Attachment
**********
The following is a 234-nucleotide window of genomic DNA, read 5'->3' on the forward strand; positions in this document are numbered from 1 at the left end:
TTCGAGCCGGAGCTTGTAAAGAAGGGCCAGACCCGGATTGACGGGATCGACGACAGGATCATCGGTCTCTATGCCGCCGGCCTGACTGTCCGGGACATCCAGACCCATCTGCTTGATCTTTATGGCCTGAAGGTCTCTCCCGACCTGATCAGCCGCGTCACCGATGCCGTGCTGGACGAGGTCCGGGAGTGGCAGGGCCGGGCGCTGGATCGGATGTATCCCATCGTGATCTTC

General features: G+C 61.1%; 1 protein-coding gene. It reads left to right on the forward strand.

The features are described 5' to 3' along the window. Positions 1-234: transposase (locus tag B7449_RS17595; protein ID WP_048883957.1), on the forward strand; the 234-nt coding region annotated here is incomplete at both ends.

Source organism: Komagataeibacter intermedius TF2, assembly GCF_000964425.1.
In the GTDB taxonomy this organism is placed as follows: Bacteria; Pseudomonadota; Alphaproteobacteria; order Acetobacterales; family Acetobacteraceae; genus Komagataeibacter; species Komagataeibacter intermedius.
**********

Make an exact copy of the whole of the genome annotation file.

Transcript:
The following is a 234-nucleotide window of genomic DNA, read 5'->3' on the forward strand; positions in this document are numbered from 1 at the left end:
TTCGAGCCGGAGCTTGTAAAGAAGGGCCAGACCCGGATTGACGGGATCGACGACAGGATCATCGGTCTCTATGCCGCCGGCCTGACTGTCCGGGACATCCAGACCCATCTGCTTGATCTTTATGGCCTGAAGGTCTCTCCCGACCTGATCAGCCGCGTCACCGATGCCGTGCTGGACGAGGTCCGGGAGTGGCAGGGCCGGGCGCTGGATCGGATGTATCCCATCGTGATCTTC

General features: G+C 61.1%; 1 protein-coding gene. It reads left to right on the forward strand.

The features are described 5' to 3' along the window. Positions 1-234: transposase (locus tag B7449_RS17595; protein ID WP_048883957.1), on the forward strand; the 234-nt coding region annotated here is incomplete at both ends.

Source organism: Komagataeibacter intermedius TF2, assembly GCF_000964425.1.
In the GTDB taxonomy this organism is placed as follows: Bacteria; Pseudomonadota; Alphaproteobacteria; order Acetobacterales; family Acetobacteraceae; genus Komagataeibacter; species Komagataeibacter intermedius.